I believe that we scientists and engineers have a responsibility to use our skills to improve life for all Earth’s inhabitants. To this end, for the past dozen years, I have used my skills - in developing and applying quantum mechanics simulation methods aimed at complex phenomena difficult to probe experimentally - to help accelerate discovery, understanding, and optimization of materials for sustainable energy conversion processes. These range from materials for converting sunlight and other renewable energy sources to fuels and electricity, to biodiesel fuels, to clean electricity production from solid oxide fuel cells and nuclear fusion reactors, to lightweight metal alloys for fuel-efficient vehicles. During this talk, I will focus on potential technological advances in materials science, nanoscale optics, and electrochemistry that could someday create a virtuous cycle, exploiting energy from sunlight and molecules in air, water, and carbon dioxide to synthesize the fuels and chemicals needed to sustain future generations.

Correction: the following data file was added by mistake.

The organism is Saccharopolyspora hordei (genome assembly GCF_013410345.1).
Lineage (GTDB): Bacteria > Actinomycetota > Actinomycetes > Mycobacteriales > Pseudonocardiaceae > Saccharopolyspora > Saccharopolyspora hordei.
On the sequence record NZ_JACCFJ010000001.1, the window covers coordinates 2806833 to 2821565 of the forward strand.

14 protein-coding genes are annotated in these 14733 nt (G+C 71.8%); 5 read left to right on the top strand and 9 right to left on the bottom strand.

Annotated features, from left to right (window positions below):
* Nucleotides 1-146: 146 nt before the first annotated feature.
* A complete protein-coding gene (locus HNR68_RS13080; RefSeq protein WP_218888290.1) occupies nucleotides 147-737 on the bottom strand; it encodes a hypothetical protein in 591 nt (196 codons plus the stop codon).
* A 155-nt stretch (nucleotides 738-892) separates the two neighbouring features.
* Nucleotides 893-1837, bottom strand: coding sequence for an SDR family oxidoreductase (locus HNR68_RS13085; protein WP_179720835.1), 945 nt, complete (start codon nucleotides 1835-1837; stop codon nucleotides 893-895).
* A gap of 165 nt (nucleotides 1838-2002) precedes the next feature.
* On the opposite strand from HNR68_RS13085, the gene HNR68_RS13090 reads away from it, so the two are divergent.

Emily A. Carter is the Gerhard R. Andlinger Professor in Energy and the Environment, Professor of Mechanical and Aerospace Engineering and Applied and Computational Mathematics, and Dean of the School of Engineering and Applied Science. In her research, Carter develops and applies quantum mechanics based computer simulation tools to enable discovery and design of molecules and materials for sustainable energy, including converting sunlight to electricity; producing chemicals and fuels from renewable energy, carbon dioxide, and water; and optimizing liquid metal alloys for future fusion reactor walls. The author of nearly 400 publications, Carter has delivered over 500 invited and plenary lectures worldwide and serves on advisory boards spanning a wide range of disciplines. She is the recipient of numerous honors, including election to the U.S. National Academy of Sciences, the American Academy of Arts and Sciences, and the U.S. National Academy of Engineering. She broke the glass ceiling on several major prizes, including the 2017 Irving Langmuir Prize in Chemical Physics from the American Physical Society and the 2018 Award in Theoretical Chemistry from the American Chemical Society. Carter received her B.S. in Chemistry from UC Berkeley in 1982 (graduating Phi Beta Kappa) and her Ph.D. in Chemistry from Caltech in 1987. After a brief stay as a postdoctoral researcher at the University of Colorado, Boulder, she spent the next 16 years on the faculty of UCLA as a professor of chemistry and later also of materials science and engineering. She moved to Princeton University in 2004, where she was the Founding Director of the Andlinger Center for Energy and the Environment from 2010-2016 before assuming the role of Dean of Engineering and Applied Science in 2016.
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